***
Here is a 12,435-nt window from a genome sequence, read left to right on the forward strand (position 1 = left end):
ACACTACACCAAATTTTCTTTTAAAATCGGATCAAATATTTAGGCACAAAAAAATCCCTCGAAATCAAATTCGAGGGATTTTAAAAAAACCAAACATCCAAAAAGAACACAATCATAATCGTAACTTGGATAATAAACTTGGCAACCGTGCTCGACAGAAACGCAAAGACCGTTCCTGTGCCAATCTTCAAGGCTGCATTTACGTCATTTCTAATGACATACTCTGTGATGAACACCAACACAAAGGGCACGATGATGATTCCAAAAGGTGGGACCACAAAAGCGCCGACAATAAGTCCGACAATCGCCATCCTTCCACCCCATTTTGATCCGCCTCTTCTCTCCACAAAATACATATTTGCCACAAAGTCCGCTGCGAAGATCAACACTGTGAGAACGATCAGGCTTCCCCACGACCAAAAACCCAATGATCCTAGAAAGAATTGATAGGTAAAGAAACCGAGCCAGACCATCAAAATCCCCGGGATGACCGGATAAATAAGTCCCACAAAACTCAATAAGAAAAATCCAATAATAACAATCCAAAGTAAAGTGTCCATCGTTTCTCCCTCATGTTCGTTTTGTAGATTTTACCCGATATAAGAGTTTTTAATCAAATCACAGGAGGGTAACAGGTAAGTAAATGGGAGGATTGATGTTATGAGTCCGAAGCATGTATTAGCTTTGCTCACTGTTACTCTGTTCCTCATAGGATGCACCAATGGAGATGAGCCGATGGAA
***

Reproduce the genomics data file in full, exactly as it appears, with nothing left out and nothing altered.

Here is a 12,435-nt window from a genome sequence, read left to right on the forward strand (position 1 = left end):
ACACTACACCAAATTTTCTTTTAAAATCGGATCAAATATTTAGGCACAAAAAAATCCCTCGAAATCAAATTCGAGGGATTTTAAAAAAACCAAACATCCAAAAAGAACACAATCATAATCGTAACTTGGATAATAAACTTGGCAACCGTGCTCGACAGAAACGCAAAGACCGTTCCTGTGCCAATCTTCAAGGCTGCATTTACGTCATTTCTAATGACATACTCTGTGATGAACACCAACACAAAGGGCACGATGATGATTCCAAAAGGTGGGACCACAAAAGCGCCGACAATAAGTCCGACAATCGCCATCCTTCCACCCCATTTTGATCCGCCTCTTCTCTCCACAAAATACATATTTGCCACAAAGTCCGCTGCGAAGATCAACACTGTGAGAACGATCAGGCTTCCCCACGACCAAAAACCCAATGATCCTAGAAAGAATTGATAGGTAAAGAAACCGAGCCAGACCATCAAAATCCCCGGGATGACCGGATAAATAAGTCCCACAAAACTCAATAAGAAAAATCCAATAATAACAATCCAAAGTAAAGTGTCCATCGTTTCTCCCTCATGTTCGTTTTGTAGATTTTACCCGATATAAGAGTTTTTAATCAAATCACAGGAGGGTAACAGGTAAGTAAATGGGAGGATTGATGTTATGAGTCCGAAGCATGTATTAGCTTTGCTCACTGTTACTCTGTTCCTCATAGGATGCACCAATGGAGATGAGCCGATGGAA